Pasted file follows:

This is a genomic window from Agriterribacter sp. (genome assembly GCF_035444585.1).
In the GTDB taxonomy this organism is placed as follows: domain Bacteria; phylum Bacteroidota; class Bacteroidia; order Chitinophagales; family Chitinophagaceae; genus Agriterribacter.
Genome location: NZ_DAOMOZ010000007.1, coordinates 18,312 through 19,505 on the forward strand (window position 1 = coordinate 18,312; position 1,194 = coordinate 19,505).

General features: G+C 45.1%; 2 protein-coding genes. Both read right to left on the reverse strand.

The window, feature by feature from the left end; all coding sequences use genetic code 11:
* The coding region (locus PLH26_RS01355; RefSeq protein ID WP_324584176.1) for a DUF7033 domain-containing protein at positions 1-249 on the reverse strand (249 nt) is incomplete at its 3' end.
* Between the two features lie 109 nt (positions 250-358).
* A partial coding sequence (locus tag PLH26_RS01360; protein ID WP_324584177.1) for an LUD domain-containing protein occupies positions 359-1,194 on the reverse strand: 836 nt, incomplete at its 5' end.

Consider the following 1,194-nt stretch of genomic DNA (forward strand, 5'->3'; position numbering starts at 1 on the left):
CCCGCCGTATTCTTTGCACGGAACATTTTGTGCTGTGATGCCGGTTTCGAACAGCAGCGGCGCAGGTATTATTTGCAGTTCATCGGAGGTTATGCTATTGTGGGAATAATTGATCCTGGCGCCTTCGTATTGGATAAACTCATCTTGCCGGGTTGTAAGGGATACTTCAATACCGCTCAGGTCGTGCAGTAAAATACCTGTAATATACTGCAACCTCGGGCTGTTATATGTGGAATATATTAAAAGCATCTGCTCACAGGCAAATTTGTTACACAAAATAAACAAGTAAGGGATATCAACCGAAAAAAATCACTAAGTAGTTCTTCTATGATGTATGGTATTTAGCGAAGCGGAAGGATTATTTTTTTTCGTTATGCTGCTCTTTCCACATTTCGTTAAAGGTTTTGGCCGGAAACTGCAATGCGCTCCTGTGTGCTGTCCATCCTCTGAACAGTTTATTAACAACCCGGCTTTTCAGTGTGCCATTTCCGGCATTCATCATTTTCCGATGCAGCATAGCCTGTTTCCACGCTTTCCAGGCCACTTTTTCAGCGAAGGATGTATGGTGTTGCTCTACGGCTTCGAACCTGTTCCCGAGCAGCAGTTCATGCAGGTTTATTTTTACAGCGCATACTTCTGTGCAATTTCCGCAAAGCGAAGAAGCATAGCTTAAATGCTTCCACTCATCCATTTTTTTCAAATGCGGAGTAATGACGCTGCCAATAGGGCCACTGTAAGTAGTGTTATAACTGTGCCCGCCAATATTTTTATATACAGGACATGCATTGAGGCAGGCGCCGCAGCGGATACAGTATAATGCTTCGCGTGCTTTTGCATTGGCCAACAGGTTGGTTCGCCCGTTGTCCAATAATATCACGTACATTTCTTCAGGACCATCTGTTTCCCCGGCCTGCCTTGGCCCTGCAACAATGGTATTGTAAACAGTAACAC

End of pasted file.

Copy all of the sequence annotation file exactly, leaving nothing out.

This is a genomic window from Agriterribacter sp. (genome assembly GCF_035444585.1).
In the GTDB taxonomy this organism is placed as follows: domain Bacteria; phylum Bacteroidota; class Bacteroidia; order Chitinophagales; family Chitinophagaceae; genus Agriterribacter.
Genome location: NZ_DAOMOZ010000007.1, coordinates 18,312 through 19,505 on the forward strand (window position 1 = coordinate 18,312; position 1,194 = coordinate 19,505).

General features: G+C 45.1%; 2 protein-coding genes. Both read right to left on the reverse strand.

The window, feature by feature from the left end; all coding sequences use genetic code 11:
* The coding region (locus PLH26_RS01355; RefSeq protein ID WP_324584176.1) for a DUF7033 domain-containing protein at positions 1-249 on the reverse strand (249 nt) is incomplete at its 3' end.
* Between the two features lie 109 nt (positions 250-358).
* A partial coding sequence (locus tag PLH26_RS01360; protein ID WP_324584177.1) for an LUD domain-containing protein occupies positions 359-1,194 on the reverse strand: 836 nt, incomplete at its 5' end.

Consider the following 1,194-nt stretch of genomic DNA (forward strand, 5'->3'; position numbering starts at 1 on the left):
CCCGCCGTATTCTTTGCACGGAACATTTTGTGCTGTGATGCCGGTTTCGAACAGCAGCGGCGCAGGTATTATTTGCAGTTCATCGGAGGTTATGCTATTGTGGGAATAATTGATCCTGGCGCCTTCGTATTGGATAAACTCATCTTGCCGGGTTGTAAGGGATACTTCAATACCGCTCAGGTCGTGCAGTAAAATACCTGTAATATACTGCAACCTCGGGCTGTTATATGTGGAATATATTAAAAGCATCTGCTCACAGGCAAATTTGTTACACAAAATAAACAAGTAAGGGATATCAACCGAAAAAAATCACTAAGTAGTTCTTCTATGATGTATGGTATTTAGCGAAGCGGAAGGATTATTTTTTTTCGTTATGCTGCTCTTTCCACATTTCGTTAAAGGTTTTGGCCGGAAACTGCAATGCGCTCCTGTGTGCTGTCCATCCTCTGAACAGTTTATTAACAACCCGGCTTTTCAGTGTGCCATTTCCGGCATTCATCATTTTCCGATGCAGCATAGCCTGTTTCCACGCTTTCCAGGCCACTTTTTCAGCGAAGGATGTATGGTGTTGCTCTACGGCTTCGAACCTGTTCCCGAGCAGCAGTTCATGCAGGTTTATTTTTACAGCGCATACTTCTGTGCAATTTCCGCAAAGCGAAGAAGCATAGCTTAAATGCTTCCACTCATCCATTTTTTTCAAATGCGGAGTAATGACGCTGCCAATAGGGCCACTGTAAGTAGTGTTATAACTGTGCCCGCCAATATTTTTATATACAGGACATGCATTGAGGCAGGCGCCGCAGCGGATACAGTATAATGCTTCGCGTGCTTTTGCATTGGCCAACAGGTTGGTTCGCCCGTTGTCCAATAATATCACGTACATTTCTTCAGGACCATCTGTTTCCCCGGCCTGCCTTGGCCCTGCAACAATGGTATTGTAAACAGTAACAC